About this report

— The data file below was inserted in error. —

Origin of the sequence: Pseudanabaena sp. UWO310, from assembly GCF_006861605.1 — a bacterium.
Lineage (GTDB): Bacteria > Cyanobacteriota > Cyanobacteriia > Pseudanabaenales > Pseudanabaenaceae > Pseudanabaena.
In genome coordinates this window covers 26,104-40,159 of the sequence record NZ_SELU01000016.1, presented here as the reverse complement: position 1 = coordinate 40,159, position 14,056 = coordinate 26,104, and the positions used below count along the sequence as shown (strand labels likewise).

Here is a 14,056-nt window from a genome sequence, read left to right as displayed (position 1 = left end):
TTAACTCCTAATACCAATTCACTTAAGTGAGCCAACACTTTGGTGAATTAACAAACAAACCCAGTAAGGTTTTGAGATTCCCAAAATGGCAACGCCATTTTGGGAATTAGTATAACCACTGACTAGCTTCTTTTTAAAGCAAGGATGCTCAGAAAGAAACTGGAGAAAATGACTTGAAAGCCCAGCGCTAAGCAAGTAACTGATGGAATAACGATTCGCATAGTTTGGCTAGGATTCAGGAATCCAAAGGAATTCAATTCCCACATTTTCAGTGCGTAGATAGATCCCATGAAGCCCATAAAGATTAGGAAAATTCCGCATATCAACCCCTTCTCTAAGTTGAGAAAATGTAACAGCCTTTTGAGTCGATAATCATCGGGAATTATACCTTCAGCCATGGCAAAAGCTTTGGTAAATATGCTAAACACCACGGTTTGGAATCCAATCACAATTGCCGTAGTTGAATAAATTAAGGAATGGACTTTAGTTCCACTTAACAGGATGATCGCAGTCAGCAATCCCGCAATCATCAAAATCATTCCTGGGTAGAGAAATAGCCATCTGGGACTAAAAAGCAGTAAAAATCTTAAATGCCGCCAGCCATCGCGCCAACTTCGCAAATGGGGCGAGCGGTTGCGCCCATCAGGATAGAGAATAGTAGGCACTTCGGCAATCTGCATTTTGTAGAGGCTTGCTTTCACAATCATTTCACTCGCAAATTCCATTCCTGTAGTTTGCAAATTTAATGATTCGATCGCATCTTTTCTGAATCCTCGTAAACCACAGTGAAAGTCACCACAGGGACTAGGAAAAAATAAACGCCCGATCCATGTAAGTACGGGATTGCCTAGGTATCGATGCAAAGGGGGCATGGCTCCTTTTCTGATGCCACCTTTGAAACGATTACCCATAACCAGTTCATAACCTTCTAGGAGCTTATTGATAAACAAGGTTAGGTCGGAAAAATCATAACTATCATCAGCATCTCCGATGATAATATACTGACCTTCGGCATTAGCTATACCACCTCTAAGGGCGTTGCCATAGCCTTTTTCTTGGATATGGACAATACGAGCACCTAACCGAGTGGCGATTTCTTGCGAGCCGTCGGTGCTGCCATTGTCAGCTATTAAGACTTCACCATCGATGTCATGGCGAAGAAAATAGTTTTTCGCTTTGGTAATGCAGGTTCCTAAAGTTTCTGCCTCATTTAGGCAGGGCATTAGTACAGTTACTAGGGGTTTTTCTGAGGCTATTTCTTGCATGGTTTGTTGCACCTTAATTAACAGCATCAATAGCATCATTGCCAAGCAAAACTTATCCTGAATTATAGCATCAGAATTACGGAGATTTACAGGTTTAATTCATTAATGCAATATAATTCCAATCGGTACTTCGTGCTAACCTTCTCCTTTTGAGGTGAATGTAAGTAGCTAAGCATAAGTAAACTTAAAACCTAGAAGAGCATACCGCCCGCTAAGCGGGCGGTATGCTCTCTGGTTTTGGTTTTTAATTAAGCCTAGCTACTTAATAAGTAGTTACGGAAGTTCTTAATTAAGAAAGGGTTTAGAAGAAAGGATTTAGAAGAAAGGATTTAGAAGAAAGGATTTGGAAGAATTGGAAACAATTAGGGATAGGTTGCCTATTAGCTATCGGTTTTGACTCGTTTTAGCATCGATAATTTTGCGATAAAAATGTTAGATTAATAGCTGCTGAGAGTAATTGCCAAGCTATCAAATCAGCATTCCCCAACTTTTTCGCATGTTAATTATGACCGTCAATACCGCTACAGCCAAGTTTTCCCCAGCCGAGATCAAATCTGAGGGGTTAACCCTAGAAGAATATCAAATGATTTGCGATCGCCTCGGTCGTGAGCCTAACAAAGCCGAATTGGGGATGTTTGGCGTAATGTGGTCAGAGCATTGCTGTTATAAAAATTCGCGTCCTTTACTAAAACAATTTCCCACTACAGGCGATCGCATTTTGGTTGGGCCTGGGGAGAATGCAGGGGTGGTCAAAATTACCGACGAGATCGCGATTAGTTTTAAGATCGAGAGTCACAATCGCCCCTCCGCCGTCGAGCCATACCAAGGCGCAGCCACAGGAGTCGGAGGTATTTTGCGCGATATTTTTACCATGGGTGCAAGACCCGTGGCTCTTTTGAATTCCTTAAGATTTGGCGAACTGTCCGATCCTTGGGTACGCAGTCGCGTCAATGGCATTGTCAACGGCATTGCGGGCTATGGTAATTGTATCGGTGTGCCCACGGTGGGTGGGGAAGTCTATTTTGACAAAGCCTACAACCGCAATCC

The International Energy Agency's 1999 review of Hungary's energy policies and programmes. Hungary joined the International Energy Agency on 3 June 1997 as part of its transition toward a market economy and integration into the West that began after 1990. It also envisages accession to the European Union (EU) within the next three years. This will require further changes to the country’s energy sector that underwent considerable change during the transition years. Previously operated by the state-held body MVM, Hungary’s electricity supply industry was restructured and privatised, with generation, transmission and distribution now separate functions. But as the country’s wholesale company, MVM still dominates the industry. New legislation provides for regulated third party access and progressive market opening, starting with 10% by 2001. MOL is the sole domestic producer of oil and gas, but the oil retail market is now fully competitive. MOL and the gas distribution and supply companies have been privatised, and new legislation introducing competition into the gas market is to be completed by 2002. Hungary signed the Climate Convention in 1994 and is committed to reduce its carbon dioxide emissions. The country’s total primary energy supply collapsed after 1989 and is not expected to recover to previous levels before 2010, so Hungary is certain to fulfil its obligations. But scope exists for major energy efficiency improvements.